In contrast to fact checkers’ effective search strategies, a variety of studies have shown clear patterns in the types of mistakes people commonly make when they evaluate online sources (Bakke, 2020; Barzilai & Zohar, 2012; Breakstone, Smith, Wineburg, et al., 2021; Dissen et al., 2021; Gasser et al., 2012; Hargittai et al., 2010; Lurie & Mustafaraj, 2018; Martzoukou et al., 2020; McGrew, 2020; McGrew et al., 2018). Instead of reading laterally, people rely on weak heuristics, or evaluative approaches in which judgments are based on features of sources not directly tied to credibility. People base their evaluations primarily on surface-level features, like the appearance of a source or its content (Breakstone, Smith, Wineburg, et al., 2021; Wineburg et al., 2022). In fact, academics and college students who were included in the study with fact checkers (Wineburg & McGrew, 2019) often came to incorrect conclusions about sources because they based their evaluations on weak heuristics.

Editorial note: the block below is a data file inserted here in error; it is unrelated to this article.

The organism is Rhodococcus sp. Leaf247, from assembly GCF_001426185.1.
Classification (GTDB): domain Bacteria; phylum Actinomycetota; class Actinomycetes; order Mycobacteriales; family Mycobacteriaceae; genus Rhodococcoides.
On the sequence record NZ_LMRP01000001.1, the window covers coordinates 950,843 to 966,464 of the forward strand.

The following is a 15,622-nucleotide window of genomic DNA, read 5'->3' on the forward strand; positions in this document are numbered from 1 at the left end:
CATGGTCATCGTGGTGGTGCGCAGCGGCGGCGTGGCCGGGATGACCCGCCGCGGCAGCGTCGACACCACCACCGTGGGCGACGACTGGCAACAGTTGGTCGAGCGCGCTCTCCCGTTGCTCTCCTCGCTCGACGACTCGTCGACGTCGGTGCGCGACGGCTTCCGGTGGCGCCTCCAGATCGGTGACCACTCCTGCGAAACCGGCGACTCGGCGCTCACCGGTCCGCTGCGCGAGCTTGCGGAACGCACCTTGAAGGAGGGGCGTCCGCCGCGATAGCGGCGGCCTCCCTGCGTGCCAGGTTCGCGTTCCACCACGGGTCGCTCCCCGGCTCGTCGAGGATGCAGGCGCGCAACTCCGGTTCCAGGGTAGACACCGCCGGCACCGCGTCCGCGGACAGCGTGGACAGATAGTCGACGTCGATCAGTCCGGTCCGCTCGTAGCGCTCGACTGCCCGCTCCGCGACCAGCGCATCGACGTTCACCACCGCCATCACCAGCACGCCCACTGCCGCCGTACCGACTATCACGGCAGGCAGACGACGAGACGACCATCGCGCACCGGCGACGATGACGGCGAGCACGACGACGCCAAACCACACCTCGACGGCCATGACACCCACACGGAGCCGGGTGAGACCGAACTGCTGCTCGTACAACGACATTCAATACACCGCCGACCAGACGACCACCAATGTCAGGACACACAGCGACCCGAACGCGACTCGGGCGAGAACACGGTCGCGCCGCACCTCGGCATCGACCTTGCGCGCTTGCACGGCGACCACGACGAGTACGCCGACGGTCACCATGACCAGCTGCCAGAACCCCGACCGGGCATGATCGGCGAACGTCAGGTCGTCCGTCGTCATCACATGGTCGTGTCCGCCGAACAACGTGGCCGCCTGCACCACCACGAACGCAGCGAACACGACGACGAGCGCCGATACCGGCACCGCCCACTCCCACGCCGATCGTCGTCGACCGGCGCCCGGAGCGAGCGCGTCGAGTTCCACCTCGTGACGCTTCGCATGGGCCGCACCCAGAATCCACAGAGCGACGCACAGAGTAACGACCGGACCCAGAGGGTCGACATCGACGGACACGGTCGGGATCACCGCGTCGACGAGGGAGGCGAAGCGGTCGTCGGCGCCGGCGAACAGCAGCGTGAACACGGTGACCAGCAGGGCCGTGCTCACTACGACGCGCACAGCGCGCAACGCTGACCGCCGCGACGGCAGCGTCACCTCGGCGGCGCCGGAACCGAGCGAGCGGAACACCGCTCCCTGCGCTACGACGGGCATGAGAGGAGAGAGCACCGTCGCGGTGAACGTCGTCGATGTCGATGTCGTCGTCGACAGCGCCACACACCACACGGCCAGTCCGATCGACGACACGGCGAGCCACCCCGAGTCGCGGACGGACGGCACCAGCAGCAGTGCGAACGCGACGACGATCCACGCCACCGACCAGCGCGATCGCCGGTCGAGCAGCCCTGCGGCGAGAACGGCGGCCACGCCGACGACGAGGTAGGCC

Extant assessments are not ideally suited for measuring evaluative strategies like lateral reading that require evaluators to go deeper than examining the content or appearance of a site. Some of the most influential studies in the field have assessed participants’ skills by asking them to evaluate sources that are static (not connected to the internet) or hypothetical (created by researchers to simulate real sources). For example, researchers have asked participants judge news headlines (Moore & Hancock, 2022; Pennycook, Binnendyk, et al., 2021; Pennycook, Epstein, et al., 2021), evaluate fictional sources (Roozenbeek & van der Linden, 2019), respond to multiple-choice questions (Roozenbeek et al., 2022), evaluate static versions of online sources (Cook et al., 2017), and evaluate “web-like” documents (Macedo-Rouet et al., 2019). Assessments like these focus participants’ attention on the online content itself. Consider the pre- and post-measures from a gamified intervention (Basol et al., 2020) in which participants learned about misinformation strategies (e.g., emotional content or discrediting opponents) and then rated the credibility of screenshots of fictional tweets designed to embody these misinformation strategies. Because they could only access a screenshot of a given tweet, participants’ ratings were based on the content of the tweet alone. An assessment like this does not provide evidence about a participant’s ability to leave the post and research it online. In fact, reading laterally may lead to markedly different conclusions. One of the study’s fictional tweets, an example of “polarization,” read: “Worldwide rise of left-wing extremist groups damaging world economy: UN report.” A similar headline actually appeared in Foreign Policy: “Far-right extremism is a global problem” (Ashby, 2021). Rather than rejecting this well-regarded source based on a headline, as the gamified intervention study wanted participants to do with a similar headline, a quick search online would confirm that Foreign Policy is a credible source of information.